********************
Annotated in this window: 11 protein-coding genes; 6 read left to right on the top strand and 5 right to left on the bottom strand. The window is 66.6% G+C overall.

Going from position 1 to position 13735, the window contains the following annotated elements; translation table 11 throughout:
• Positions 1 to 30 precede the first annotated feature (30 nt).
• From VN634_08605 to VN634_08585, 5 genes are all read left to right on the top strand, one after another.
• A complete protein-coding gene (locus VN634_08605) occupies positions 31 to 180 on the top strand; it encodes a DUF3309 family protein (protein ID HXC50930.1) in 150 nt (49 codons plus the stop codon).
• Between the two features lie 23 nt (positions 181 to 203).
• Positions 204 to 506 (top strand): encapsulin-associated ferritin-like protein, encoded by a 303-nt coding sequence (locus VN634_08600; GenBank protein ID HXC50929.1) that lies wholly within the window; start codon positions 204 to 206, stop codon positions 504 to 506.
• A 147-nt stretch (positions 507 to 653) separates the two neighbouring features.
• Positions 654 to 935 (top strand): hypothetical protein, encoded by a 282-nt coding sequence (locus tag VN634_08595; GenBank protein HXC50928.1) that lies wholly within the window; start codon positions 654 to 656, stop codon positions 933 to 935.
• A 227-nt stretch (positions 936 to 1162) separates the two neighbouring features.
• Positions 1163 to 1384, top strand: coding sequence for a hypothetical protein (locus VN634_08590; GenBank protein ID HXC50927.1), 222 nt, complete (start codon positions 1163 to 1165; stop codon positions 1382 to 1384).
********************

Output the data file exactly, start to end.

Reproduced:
Annotated in this window: 11 protein-coding genes; 6 read left to right on the top strand and 5 right to left on the bottom strand. The window is 66.6% G+C overall.

Going from position 1 to position 13735, the window contains the following annotated elements; translation table 11 throughout:
• Positions 1 to 30 precede the first annotated feature (30 nt).
• From VN634_08605 to VN634_08585, 5 genes are all read left to right on the top strand, one after another.
• A complete protein-coding gene (locus VN634_08605) occupies positions 31 to 180 on the top strand; it encodes a DUF3309 family protein (protein ID HXC50930.1) in 150 nt (49 codons plus the stop codon).
• Between the two features lie 23 nt (positions 181 to 203).
• Positions 204 to 506 (top strand): encapsulin-associated ferritin-like protein, encoded by a 303-nt coding sequence (locus VN634_08600; GenBank protein ID HXC50929.1) that lies wholly within the window; start codon positions 204 to 206, stop codon positions 504 to 506.
• A 147-nt stretch (positions 507 to 653) separates the two neighbouring features.
• Positions 654 to 935 (top strand): hypothetical protein, encoded by a 282-nt coding sequence (locus tag VN634_08595; GenBank protein HXC50928.1) that lies wholly within the window; start codon positions 654 to 656, stop codon positions 933 to 935.
• A 227-nt stretch (positions 936 to 1162) separates the two neighbouring features.
• Positions 1163 to 1384, top strand: coding sequence for a hypothetical protein (locus VN634_08590; GenBank protein ID HXC50927.1), 222 nt, complete (start codon positions 1163 to 1165; stop codon positions 1382 to 1384).